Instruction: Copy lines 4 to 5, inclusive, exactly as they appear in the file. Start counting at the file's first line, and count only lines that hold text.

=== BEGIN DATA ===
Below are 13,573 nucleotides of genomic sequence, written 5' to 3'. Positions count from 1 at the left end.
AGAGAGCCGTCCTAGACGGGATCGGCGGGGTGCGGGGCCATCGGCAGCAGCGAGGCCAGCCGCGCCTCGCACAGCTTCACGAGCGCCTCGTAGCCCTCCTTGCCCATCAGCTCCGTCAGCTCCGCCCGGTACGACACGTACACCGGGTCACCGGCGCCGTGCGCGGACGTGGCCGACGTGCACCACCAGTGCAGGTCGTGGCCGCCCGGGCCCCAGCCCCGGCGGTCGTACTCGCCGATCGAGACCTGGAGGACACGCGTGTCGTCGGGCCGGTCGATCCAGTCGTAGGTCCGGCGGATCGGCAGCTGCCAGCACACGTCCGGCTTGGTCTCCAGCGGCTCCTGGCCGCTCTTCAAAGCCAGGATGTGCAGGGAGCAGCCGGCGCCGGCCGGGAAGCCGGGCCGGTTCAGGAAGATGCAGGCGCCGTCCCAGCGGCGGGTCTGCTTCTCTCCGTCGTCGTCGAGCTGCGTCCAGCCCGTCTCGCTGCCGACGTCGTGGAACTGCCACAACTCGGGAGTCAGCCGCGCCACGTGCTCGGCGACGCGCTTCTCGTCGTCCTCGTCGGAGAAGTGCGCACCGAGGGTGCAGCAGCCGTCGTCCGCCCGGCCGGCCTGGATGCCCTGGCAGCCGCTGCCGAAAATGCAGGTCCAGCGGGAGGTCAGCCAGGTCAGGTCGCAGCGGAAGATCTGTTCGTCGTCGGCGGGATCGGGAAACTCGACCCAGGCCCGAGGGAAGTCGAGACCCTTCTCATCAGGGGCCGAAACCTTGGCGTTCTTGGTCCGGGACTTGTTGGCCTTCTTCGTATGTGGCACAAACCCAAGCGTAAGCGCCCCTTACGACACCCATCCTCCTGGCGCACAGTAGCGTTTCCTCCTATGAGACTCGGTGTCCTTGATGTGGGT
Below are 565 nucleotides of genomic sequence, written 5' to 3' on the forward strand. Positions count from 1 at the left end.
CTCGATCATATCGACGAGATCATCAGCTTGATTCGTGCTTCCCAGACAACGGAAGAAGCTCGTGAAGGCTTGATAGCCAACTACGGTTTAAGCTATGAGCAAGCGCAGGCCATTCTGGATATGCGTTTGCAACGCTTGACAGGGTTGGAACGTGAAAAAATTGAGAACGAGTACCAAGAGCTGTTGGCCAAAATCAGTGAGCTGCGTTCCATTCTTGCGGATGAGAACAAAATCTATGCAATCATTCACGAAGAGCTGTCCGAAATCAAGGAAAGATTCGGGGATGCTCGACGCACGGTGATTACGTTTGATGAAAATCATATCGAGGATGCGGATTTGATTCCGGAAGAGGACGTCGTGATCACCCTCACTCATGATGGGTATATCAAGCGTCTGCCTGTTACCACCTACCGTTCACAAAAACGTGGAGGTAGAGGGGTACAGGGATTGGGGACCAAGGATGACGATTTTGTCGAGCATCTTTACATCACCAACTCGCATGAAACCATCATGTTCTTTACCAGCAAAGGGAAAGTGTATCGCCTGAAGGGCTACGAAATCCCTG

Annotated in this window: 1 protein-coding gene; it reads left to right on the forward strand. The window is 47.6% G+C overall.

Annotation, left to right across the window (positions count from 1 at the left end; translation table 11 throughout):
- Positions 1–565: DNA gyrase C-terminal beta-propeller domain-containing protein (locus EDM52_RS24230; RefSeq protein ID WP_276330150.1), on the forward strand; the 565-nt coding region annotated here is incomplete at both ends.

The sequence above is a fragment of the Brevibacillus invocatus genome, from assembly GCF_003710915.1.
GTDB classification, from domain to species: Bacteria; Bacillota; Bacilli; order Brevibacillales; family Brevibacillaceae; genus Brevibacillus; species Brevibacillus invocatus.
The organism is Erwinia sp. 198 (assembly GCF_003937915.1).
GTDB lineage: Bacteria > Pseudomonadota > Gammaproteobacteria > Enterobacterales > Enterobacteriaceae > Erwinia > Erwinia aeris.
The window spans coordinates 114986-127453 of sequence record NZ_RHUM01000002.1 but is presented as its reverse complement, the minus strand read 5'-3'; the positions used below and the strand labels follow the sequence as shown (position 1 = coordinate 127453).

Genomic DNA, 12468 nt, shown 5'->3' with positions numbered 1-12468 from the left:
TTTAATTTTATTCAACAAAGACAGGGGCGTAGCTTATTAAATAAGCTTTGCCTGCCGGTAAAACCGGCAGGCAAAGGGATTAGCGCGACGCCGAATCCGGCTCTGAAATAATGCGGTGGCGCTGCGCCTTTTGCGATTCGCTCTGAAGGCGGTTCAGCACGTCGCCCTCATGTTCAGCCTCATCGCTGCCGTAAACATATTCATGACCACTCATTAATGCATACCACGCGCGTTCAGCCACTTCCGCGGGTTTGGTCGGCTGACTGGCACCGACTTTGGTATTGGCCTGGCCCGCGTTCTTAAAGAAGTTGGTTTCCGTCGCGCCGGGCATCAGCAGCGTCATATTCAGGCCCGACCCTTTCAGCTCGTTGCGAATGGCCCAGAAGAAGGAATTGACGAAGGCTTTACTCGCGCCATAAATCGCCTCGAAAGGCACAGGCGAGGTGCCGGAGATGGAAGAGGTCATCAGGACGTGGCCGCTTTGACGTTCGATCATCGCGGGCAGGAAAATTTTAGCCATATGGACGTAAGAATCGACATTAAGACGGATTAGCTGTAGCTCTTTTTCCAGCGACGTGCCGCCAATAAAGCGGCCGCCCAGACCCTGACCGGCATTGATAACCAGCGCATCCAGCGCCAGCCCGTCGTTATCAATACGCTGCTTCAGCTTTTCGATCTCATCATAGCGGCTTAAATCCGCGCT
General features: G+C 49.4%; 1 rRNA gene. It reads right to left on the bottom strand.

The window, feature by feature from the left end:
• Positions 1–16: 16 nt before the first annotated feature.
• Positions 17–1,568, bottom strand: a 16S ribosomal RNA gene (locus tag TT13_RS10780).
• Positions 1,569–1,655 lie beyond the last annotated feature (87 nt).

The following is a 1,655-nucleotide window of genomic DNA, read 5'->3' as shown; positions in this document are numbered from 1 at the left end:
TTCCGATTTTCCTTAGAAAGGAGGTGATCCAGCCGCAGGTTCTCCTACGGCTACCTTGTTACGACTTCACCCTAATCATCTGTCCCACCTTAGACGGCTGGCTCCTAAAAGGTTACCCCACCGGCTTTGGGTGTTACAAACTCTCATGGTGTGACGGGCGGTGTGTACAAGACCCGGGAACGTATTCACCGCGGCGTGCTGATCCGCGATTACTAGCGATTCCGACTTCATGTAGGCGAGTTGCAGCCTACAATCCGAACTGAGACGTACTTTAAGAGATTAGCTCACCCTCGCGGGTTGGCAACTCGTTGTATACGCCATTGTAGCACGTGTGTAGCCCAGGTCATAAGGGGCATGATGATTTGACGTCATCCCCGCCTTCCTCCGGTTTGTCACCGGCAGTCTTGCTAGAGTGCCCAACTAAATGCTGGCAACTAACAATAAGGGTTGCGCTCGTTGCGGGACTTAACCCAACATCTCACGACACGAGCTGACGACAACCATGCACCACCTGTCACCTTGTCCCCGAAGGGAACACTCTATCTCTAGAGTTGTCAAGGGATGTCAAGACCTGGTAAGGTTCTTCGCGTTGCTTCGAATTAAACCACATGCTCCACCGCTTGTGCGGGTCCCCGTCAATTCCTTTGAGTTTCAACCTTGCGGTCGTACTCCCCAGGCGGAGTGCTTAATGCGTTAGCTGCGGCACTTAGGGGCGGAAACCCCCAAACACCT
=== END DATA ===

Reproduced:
CTCGATCATATCGACGAGATCATCAGCTTGATTCGTGCTTCCCAGACAACGGAAGAAGCTCGTGAAGGCTTGATAGCCAACTACGGTTTAAGCTATGAGCAAGCGCAGGCCATTCTGGATATGCGTTTGCAACGCTTGACAGGGTTGGAACGTGAAAAAATTGAGAACGAGTACCAAGAGCTGTTGGCCAAAATCAGTGAGCTGCGTTCCATTCTTGCGGATGAGAACAAAATCTATGCAATCATTCACGAAGAGCTGTCCGAAATCAAGGAAAGATTCGGGGATGCTCGACGCACGGTGATTACGTTTGATGAAAATCATATCGAGGATGCGGATTTGATTCCGGAAGAGGACGTCGTGATCACCCTCACTCATGATGGGTATATCAAGCGTCTGCCTGTTACCACCTACCGTTCACAAAAACGTGGAGGTAGAGGGGTACAGGGATTGGGGACCAAGGATGACGATTTTGTCGAGCATCTTTACATCACCAACTCGCATGAAACCATCATGTTCTTTACCAGCAAAGGGAAAGTGTATCGCCTGAAGGGCTACGAAATCCCTG

Annotated in this window: 1 protein-coding gene; it reads left to right on the forward strand. The window is 47.6% G+C overall.